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The Real Estate Institute of Victoria (REIV) released some interesting data this week relating to Victoria’s housing affordability. According to these latest figures housing affordability has improved by 20% since the prices peaked in late 2010. This is one of the reasons why more buyers are currently active in the residential market.

The REIV research also shows that an average Victorian household would have had to dedicate 26.1% of its income to meet loan repayments when prices last peaked in the December quarter of 2010. This calculation is based on the average income of all households with an average mortgage according to the Australian Bureau of Statistics. By the December quarter of last year the average household would have had to dedicate 21.4% of its income to meet average repayments.

According to the national Census the average household income of mortgagees in Victoria was estimated at $1,950 per week in 2011. This is 60% higher than the average total household income of $1,216 per week and clearly demonstrates that those paying back a mortgage have a higher income than those who are renting. First home buyers face a different scenario as they both lack the equity that second and third home buyers bring to the purchase and often have lower incomes.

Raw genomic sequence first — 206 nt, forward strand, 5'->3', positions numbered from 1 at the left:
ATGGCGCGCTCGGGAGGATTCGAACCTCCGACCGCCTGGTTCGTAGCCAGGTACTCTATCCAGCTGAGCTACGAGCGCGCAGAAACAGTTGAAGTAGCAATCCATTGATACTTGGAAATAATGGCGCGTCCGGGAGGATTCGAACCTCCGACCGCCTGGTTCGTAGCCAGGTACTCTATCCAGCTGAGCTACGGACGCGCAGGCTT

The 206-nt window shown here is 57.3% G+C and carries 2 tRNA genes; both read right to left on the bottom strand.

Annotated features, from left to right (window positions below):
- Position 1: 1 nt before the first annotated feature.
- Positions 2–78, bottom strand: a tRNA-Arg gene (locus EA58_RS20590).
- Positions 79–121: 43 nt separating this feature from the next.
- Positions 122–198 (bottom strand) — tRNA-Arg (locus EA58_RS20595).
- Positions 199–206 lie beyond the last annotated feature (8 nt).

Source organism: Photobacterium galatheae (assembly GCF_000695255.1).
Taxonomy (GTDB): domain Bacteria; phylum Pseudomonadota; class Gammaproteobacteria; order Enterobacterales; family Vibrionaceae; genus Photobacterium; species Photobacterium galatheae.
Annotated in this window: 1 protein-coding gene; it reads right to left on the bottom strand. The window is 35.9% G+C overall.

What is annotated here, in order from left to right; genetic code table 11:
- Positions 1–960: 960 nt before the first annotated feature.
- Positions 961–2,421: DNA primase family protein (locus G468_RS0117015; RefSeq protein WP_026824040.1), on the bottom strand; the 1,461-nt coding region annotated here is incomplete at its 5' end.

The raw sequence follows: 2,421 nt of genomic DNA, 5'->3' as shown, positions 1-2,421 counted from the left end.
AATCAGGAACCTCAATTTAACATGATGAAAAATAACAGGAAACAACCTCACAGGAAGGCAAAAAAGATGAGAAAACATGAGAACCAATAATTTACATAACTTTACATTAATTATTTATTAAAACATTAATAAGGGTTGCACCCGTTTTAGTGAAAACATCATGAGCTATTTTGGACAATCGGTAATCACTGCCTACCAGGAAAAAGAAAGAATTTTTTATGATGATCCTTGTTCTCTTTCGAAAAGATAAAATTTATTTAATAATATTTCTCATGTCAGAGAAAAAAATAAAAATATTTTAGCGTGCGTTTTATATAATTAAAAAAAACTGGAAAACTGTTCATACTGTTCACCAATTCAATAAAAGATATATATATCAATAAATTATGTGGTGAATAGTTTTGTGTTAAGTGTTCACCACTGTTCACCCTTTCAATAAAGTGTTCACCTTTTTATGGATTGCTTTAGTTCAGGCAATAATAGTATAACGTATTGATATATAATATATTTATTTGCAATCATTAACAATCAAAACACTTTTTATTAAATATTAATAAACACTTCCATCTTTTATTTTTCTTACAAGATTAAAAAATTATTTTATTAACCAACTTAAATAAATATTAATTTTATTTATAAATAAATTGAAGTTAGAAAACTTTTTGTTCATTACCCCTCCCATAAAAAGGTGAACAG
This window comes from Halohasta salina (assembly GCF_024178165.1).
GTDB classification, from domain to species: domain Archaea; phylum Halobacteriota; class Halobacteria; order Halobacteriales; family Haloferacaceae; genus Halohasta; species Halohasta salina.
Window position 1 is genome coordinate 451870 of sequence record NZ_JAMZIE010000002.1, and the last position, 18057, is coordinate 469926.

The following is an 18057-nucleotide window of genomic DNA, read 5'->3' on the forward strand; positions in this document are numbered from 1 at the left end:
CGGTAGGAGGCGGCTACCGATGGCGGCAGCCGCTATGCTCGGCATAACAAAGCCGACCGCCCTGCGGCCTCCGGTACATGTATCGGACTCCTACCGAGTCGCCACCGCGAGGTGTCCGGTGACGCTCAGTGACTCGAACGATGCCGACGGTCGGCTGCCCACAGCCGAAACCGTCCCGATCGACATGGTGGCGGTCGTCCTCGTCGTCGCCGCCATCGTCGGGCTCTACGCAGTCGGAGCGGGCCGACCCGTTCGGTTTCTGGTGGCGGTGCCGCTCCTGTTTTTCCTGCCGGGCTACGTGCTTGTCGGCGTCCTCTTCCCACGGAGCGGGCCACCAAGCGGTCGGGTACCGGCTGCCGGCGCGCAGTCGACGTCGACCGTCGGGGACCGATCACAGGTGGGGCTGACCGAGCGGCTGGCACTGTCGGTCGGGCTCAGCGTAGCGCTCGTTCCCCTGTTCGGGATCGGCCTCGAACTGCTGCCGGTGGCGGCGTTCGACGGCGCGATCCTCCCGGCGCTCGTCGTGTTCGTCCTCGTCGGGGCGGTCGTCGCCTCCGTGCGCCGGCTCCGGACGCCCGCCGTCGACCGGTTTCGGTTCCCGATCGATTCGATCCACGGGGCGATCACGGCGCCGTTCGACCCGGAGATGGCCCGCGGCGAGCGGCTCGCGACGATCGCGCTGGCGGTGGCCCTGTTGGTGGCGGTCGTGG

The REIV offers three reasons as to why we are experiencing improved affordability at this time – interest rates are very low; incomes have risen and overall prices have fallen. Over the past five years the only time affordability was better was in the June quarter of 2009 when the market was substantially affected by the global financial crisis.

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